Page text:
# Arithmetic Sequences

Sequence, arithmetic sequence, common divisor

# Organizational Information

• Lesson Number: Arithmetic Sequences
• Time Required: 40 minutes
• Original Author: Marion Blanchard

# Big Ideas

## Essential Question(s) for this Lesson

• What patterns exist in Math?
• How can you use Math to make problems simpler?

## NYS Standards Addressed for this Lesson

• A2.A.29 Identify an arithmetic or geometric sequence and find the formula for its nth term
• A2.A.30 Determine the common difference in an arithmetic sequence
• A2.A.32 Determine the specified term of an arithmetic or geometric sequence.
• G.PS.2 Observe and explain patterns to formulate generalizations and conjectures
• Math B – Modeling / Multiple Representations
-- 4A Represent problem situations symbolically …
-- Use symbolic form to represent an explicit rule for a sequence.

## Evidence of Student Understanding (Assessment) for this Lesson

• Participation
• Worksheet in class
• Closure work

# Lesson Preparation

## Student Preparation Prior to this Lesson

• None, this is the first class in the unit

## Materials Required

• Number and Patterns worksheet – I per student
• Challenge problem – 1 per student
• Unit tile blocks for manipulative approach to sequences if necessary

## Specific Purpose(s) or Objective(s)

• Use of mathematical notation
• See that tedious and repetitive math problems may have a simpler pattern / solution
• Pattern recognition
• Arithmetic sequence notation and usage

# Lesson Sequence

## Hook

• A rich relative is leaving you money. You get a penny today, 2 pennies tomorrow, 4 pennies the next day, this continues. On which day do you get \$10.01?

## Step by Step Explanation of Activities/Strategies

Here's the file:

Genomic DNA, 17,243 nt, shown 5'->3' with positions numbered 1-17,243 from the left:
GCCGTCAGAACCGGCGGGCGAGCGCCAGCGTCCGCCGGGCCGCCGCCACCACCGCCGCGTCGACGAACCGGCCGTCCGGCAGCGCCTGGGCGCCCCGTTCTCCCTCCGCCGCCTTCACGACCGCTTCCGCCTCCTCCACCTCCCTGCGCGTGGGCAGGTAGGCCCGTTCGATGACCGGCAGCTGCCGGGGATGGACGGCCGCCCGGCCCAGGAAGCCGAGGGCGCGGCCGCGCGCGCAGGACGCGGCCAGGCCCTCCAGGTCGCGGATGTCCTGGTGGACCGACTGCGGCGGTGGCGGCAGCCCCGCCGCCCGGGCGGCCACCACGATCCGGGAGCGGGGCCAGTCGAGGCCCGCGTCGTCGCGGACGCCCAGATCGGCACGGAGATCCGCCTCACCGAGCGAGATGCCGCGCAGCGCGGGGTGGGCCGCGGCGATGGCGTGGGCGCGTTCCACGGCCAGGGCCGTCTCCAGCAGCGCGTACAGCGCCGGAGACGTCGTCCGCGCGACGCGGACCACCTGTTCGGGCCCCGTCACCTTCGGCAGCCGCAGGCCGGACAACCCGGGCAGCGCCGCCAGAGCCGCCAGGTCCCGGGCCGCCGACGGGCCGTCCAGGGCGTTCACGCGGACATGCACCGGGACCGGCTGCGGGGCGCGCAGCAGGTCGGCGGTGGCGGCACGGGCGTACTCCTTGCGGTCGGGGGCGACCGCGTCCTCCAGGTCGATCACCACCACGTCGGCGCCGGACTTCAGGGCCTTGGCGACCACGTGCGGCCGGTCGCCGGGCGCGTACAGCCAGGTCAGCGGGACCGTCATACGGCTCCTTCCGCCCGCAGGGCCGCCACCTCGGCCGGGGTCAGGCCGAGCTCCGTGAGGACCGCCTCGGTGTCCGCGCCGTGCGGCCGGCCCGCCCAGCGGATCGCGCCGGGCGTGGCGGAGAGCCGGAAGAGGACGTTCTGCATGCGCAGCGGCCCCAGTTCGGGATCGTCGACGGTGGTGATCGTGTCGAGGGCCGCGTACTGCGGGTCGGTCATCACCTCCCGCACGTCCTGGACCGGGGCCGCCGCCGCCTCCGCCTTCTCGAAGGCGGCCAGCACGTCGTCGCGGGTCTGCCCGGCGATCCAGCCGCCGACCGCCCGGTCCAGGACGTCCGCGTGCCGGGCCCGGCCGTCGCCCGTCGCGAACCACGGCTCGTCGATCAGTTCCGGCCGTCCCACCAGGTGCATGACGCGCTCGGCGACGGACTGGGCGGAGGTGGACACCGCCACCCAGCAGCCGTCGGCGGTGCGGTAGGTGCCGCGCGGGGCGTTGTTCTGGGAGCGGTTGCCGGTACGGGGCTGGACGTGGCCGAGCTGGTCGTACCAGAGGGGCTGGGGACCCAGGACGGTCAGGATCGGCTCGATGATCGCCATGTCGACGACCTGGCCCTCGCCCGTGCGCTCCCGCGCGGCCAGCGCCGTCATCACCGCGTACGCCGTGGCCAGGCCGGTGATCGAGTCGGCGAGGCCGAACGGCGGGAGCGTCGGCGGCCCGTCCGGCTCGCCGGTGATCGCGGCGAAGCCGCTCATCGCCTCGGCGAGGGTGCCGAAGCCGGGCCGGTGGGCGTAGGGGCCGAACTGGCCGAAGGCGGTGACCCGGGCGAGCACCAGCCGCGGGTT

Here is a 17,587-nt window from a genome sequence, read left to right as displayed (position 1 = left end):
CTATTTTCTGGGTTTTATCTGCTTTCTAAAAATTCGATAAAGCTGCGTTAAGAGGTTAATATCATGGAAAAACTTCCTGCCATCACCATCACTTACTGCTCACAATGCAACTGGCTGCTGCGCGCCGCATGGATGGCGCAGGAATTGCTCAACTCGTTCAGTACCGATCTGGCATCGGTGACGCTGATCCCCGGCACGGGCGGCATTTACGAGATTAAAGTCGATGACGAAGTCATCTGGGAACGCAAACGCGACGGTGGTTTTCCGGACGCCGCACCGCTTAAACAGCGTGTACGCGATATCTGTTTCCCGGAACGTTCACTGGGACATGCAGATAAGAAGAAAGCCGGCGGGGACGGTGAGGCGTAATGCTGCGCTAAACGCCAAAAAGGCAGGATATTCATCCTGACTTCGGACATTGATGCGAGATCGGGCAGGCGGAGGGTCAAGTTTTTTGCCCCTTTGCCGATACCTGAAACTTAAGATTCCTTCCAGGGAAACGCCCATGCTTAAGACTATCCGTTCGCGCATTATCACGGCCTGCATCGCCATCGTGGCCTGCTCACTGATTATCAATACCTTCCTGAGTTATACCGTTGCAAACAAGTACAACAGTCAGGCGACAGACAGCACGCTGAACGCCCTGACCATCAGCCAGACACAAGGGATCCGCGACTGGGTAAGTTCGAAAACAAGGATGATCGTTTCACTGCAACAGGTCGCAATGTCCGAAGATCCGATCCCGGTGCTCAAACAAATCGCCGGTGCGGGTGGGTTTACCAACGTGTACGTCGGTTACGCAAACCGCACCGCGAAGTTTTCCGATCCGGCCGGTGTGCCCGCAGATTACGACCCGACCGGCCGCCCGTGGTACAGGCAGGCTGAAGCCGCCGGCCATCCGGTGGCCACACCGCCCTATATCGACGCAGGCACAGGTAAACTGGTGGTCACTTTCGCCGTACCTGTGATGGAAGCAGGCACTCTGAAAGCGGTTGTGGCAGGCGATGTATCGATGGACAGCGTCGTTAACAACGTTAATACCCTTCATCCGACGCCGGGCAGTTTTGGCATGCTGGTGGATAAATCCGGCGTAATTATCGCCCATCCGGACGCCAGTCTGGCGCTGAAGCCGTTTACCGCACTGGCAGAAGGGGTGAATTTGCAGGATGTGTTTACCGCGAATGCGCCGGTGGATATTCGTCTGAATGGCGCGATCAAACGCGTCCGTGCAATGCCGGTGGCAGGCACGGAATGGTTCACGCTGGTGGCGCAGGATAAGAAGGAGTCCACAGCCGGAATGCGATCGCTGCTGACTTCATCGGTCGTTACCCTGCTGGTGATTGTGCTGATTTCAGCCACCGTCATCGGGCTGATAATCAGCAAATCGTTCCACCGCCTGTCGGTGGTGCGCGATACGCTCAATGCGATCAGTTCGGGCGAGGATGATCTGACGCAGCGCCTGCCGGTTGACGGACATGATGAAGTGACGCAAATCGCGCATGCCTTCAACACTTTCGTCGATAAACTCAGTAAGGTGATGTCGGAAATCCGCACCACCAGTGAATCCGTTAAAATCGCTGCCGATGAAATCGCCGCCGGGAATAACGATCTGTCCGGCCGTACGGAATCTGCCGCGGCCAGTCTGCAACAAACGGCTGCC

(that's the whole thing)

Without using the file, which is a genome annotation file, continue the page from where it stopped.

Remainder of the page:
1. Do Now – (3 minutes)
• Put these sequences on the board. Students to find the next 3 numbers:
• 2, 4, 6, 8, … (arithmetic)
• 1, 4, 9, 16, …
• 15, 13, 17, 15, 19, ….
• 5, 10, 20, 40, …. (geometric)
• 1, 1, 2, 3, 5, … (Fibonacci)
• 1, 7, 13, …

2. Talk about each sequence. (6 minutes)
• Any pattern you can explain is valid, as long as you can explain it to me.
• Mention Fibonacci sequence, geometric sequence.
• Our lesson will be on arithmetic sequences”
• What is the first term? What is the next term? What did you do to get there?

3. Hand out number patterns worksheet and challenge worksheet (5 minutes)
• Class start working on them. Stop after 5 minutes. Save this worksheet. You will need it again

4. Introduce notation: a1, an, d (common difference) (15 minutes)
• backwards terminology! – we are adding and the word refers to subtraction
• Write out the a1, a2, a3,.. of some of the series from the worksheet. Go forward 2 terms, what is answer? Two more. Then ask for the 105th term.
• Look for general definition of nth term: an = a1 + (n-1)d
• So back to the starting problem – How do we set this up?
• an = a1 + (n-1)d;
• an = \$10.01,
• a1 =\$.01,
• d = .02
• 10.01 =.01 + (n-1) * .02,
• n = 501.
• It takes more than 500 days to get to \$10.00. When we start doing summations of sequences in a few days I will show you something interesting about this problem.

5. Define homework (2 minutes)
• Homework will be to finish worksheet. Write these instructions on the worksheet. Next to each sequence write a big “A” if it is an arithmetic sequence. If it is - write the a1 term and the d term. Write that on the work sheet now so you don’t forget. The challenge problem is optional.

## Closure

• In class – everyone make up an arithmetic sequence. Give it to your partner to solve. The person who is solving: be sure to define a1, d. Find the 243rd term of your sequence. You will hand in to me as you leave. Put both of your names on the sheet.
• I will use some of these as tomorrow morning’s do-nows.----

# Accommodations for Students with Disabilities or Diverse Learning Styles

• Auditory learning – repeat key words – Common difference, nth term, sequence
• Manipulative learning – have small unit square tiles available. Students can create piles of blocks, each pile a term in a sequence.
• Challenge problem for advanced students